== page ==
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Upholding the Principles of Helsinki Final Act


Mideast Bahrain US

Forty-one years ago, the Helsinki Final Act “recognized the universal significance of human rights and fundamental freedoms.”

Forty-one years ago, the Helsinki Final Act “recognized the universal significance of human rights and fundamental freedoms” and committed every signatory nation “to promote universal and effective respect for them.”

In a speech to the Organization for Security and Cooperation in Europe’s Human Dimension Meeting, U.S. Assistant Secretary for Democracy, Human Rights and Labor Tom Malinowski noted that “every threat to the security of Europe. . .has resulted from the actions of states that deny human rights to their own people.”

Throughout the course of the Human Dimension meeting, as Assistant Secretary Malinowski highlighted in his remarks, one truth kept coming up – the necessity of promoting tolerance and ensuring a strong and active civil society to address contemporary challenges, such as that presented by violent extremism. In the context of the OSCE’s comprehensive approach to security, the human dimension has a direct and measurable impact on the security and economic dimensions. The human dimension remains critical to our collective ability to address the stark security threats we now face.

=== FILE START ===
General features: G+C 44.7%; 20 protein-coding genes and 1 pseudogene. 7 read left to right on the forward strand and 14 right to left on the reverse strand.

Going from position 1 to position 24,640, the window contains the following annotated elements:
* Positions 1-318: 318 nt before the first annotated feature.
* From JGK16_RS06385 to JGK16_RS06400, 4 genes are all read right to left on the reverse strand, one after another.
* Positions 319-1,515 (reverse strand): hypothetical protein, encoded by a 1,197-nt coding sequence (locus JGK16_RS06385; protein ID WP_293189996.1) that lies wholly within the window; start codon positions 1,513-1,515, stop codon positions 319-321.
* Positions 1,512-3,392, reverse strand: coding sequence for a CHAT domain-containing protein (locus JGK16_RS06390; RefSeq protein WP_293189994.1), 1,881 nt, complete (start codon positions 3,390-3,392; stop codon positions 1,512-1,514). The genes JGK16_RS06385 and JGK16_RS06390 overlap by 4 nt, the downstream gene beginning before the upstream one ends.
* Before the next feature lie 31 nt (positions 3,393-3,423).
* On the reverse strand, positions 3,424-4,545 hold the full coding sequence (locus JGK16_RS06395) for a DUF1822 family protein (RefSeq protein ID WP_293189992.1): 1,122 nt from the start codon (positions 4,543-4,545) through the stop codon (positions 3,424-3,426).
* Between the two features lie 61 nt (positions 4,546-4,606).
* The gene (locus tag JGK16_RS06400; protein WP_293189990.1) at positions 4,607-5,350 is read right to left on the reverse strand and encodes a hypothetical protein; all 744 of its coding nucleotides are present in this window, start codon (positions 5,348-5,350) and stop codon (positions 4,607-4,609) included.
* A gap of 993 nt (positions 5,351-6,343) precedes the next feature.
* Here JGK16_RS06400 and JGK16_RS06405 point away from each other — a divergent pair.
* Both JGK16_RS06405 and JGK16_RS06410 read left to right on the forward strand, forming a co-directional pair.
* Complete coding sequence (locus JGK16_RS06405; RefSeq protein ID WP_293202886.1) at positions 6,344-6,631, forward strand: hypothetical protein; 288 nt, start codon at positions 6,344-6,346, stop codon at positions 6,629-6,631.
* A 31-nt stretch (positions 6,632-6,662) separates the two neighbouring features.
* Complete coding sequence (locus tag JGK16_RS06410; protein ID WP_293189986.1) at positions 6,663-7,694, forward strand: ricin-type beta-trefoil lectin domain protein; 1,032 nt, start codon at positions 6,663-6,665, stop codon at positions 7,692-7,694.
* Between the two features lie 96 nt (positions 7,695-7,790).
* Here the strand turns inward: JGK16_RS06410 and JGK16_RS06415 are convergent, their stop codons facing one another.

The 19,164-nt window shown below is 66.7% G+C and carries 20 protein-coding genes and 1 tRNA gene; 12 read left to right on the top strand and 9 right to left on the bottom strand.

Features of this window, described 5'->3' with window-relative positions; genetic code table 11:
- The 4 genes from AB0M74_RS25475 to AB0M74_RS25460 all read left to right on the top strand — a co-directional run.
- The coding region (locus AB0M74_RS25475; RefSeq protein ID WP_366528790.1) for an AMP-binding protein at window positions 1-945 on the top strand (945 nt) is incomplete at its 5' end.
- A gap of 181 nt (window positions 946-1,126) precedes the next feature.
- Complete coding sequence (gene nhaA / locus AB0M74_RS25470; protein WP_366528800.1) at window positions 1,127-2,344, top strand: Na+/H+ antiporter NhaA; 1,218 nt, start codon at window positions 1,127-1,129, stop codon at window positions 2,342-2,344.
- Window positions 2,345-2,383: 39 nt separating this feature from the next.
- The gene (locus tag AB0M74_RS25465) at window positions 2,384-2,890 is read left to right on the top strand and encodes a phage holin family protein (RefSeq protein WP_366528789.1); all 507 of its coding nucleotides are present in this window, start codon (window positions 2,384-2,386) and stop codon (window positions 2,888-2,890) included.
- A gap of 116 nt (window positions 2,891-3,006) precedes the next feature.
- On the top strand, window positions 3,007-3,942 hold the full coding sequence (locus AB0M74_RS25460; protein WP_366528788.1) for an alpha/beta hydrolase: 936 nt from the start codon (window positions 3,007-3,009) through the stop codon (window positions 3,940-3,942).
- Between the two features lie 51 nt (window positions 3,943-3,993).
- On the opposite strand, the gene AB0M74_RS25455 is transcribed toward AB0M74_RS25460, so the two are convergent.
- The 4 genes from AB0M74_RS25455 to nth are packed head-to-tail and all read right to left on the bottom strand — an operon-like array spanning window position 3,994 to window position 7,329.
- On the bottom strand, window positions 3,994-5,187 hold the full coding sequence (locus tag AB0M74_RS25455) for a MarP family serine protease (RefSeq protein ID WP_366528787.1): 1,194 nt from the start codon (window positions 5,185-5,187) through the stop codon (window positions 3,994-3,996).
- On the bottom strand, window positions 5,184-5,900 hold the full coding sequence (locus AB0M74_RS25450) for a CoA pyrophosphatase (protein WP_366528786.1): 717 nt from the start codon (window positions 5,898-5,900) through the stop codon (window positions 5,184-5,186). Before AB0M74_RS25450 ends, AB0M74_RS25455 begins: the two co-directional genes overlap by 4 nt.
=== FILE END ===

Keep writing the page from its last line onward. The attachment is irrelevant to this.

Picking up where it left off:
As Assistant Secretary Malinowski noted in his remarks, those governments that persecute as so-called “foreign agents” civil society groups that are so essential to maintaining checks and balances in any democracy are clearly violating the principles of the Helsinki Final Act. They are hurting and disrespecting their people, for instance, as Russia, Azerbaijan and several countries in Central Asia have done in cracking down on citizens groups, including those dedicated to fighting torture, educating about HIV/AIDS, and even protecting migratory birds.

Despite mounting pressure in many participating States against civil society and independent media, civil society representatives spoke movingly at this year’s Human Dimension meeting about the true human rights situations in a number of participating States, including Russia, Azerbaijan, and several Central Asian states.

The United States will continue to uphold and to champion the democratic ideals embodied in the Helsinki Final Act. “We will continue to defend the OSCE,” said Assistant Secretary Malinowski, “and resist every effort to weaken its institutions and our common commitments.”

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